Northeast Resiliency Consortium

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Achieving the Dream and the seven colleges in the Northeast Resiliency Consortium (NRC) have developed a resiliency competency model important to the success of students as they exit college, get their first job or change to a new job.  A pioneer in the concept of workforce resiliency, the NRC defines resiliency as an individual’s persistent development and application of knowledge, skills, and resources that effectively help one adapt to change and overcome adversity.  The model was developed using multiple methods of systematic collection and processing of feedback from students, faculty, staff, administration, employers, and industry groups. Competencies have been integrated into courses as diverse as algebra, IT, and student success.       

The components of the NRC’s resiliency competency model include:

  • Critical Thinking: Purposeful use of reasoning to identify strengths and weaknesses of alternative approaches in diverse situations.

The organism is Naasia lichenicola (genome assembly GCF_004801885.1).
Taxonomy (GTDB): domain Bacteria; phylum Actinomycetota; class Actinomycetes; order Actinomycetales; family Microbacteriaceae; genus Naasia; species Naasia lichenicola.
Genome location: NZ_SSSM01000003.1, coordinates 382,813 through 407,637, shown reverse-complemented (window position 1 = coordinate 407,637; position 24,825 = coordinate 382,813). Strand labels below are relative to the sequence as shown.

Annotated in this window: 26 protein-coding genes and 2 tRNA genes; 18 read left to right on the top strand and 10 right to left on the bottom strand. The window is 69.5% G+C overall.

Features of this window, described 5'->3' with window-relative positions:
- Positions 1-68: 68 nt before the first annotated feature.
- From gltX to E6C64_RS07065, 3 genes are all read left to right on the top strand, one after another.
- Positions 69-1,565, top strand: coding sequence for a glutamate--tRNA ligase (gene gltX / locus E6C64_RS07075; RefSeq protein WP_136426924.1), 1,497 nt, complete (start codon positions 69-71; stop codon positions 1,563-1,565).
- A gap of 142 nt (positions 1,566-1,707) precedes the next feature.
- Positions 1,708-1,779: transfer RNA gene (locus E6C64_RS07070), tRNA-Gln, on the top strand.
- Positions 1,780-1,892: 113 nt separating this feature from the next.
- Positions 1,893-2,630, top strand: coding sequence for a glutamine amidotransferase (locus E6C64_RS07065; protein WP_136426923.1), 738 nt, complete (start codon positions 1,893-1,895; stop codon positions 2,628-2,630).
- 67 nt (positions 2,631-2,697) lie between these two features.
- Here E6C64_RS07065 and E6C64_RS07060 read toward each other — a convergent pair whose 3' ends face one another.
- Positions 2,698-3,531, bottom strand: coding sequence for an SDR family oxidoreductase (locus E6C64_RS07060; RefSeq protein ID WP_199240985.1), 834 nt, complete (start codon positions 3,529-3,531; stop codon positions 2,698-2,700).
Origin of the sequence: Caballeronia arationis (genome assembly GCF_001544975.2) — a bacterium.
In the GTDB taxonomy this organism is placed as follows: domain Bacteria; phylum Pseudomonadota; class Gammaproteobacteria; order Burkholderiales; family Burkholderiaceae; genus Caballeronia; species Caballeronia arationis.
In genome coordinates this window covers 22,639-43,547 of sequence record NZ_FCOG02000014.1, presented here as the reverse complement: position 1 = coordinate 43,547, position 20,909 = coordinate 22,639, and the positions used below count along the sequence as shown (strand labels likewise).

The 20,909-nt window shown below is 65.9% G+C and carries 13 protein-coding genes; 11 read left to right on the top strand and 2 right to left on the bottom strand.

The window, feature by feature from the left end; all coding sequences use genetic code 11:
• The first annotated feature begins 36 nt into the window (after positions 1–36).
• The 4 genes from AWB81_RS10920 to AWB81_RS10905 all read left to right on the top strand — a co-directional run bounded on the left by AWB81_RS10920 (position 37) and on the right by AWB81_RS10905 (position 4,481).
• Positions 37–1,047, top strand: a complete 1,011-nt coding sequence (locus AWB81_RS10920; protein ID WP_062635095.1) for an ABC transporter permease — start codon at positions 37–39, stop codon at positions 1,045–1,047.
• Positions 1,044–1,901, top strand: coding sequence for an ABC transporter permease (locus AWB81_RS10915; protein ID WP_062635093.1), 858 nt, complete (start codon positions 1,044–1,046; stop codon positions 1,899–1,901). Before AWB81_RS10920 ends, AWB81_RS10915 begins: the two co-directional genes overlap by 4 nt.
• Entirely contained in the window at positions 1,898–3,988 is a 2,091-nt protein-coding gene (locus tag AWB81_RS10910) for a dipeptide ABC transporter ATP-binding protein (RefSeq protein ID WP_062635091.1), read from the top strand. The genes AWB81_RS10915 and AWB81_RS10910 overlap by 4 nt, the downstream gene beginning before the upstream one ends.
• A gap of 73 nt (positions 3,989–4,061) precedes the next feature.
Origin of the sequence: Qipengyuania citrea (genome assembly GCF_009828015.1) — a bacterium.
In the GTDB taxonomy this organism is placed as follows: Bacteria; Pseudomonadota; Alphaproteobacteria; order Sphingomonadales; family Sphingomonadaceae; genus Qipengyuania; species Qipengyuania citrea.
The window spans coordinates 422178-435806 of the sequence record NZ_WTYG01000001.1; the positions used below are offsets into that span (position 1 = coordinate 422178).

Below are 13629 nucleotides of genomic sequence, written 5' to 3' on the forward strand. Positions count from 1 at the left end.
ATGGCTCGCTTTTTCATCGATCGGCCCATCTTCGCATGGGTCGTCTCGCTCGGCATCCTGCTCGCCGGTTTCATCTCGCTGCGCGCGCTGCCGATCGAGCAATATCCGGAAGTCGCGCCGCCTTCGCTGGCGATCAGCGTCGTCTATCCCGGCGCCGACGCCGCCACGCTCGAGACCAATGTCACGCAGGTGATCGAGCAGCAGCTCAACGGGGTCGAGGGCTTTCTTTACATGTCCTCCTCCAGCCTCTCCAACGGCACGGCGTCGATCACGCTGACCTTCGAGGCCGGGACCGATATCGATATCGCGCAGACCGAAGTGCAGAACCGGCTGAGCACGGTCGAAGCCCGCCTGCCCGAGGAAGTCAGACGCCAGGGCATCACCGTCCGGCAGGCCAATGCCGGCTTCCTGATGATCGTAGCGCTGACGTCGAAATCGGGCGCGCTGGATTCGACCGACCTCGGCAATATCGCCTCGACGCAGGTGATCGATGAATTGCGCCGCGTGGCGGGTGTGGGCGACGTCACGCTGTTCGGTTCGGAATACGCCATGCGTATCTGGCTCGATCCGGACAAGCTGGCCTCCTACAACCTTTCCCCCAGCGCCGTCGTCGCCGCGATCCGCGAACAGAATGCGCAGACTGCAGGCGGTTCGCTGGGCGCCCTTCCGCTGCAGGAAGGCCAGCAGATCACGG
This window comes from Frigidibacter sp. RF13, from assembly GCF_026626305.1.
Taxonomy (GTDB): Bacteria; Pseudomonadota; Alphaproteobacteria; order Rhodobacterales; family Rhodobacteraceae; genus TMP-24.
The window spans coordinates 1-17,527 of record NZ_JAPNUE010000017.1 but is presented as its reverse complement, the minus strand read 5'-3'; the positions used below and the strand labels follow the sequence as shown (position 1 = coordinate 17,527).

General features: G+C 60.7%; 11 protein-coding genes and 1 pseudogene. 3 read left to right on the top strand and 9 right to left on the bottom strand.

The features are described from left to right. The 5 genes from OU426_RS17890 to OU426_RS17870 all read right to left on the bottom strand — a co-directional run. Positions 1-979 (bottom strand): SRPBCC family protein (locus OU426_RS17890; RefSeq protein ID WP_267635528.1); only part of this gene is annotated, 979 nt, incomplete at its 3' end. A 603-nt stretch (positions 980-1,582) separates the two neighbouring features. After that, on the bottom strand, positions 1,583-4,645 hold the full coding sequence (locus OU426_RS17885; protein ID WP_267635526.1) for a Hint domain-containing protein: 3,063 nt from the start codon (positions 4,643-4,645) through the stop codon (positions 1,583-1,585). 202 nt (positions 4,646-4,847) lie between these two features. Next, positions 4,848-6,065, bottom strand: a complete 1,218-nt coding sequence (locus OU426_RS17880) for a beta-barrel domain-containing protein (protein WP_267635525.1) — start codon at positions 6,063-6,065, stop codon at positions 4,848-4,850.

• Adaptability: Successful adjustment to a variety of positive and negative conditions and circumstances.
  • Self-Awareness: Clear understanding of one’s qualities, characteristics, strengths and weaknesses, and how they impact one’s self and others.
  • Reflective Learning: Integration and application of prior and current learning to new situations.
  • Collaboration: Works with others to achieve a goal.

For more on the competency model, click here.

DREAM 2017 NRC Meeting Visual Story

To view the October 6, 2016 Prior Learning Assessment and Student Success webinar see below.  Accompanying webinar slides may be downloaded here.


To view the July 26, 2016 Resiliency in Times of Change, Challenge, and Crisis webinar see below.  Accompanying webinar slides may be downloaded here.


Northeast Resiliency Consortium Overview

The Northeast Resiliency Consortium (NRC) was created in the wake of recent natural and man-made disasters in the Northeast United States. These disasters served as powerful reminders that catastrophes can come in all shapes and sizes and can disrupt a community’s infrastructure and civic life.  As the region began recovery efforts during 2013, and neighborhoods began pulling together to look toward the future, this group of seven community colleges in New Jersey, New York, Connecticut and Massachusetts determined they would move forward in a new way. They banded together as the Northeast Resiliency Consortium (NRC) with plans to act on a shared commitment to build a more adaptive, resilient workforce in industries central to preventing, responding to, and recovering from disasters and crises.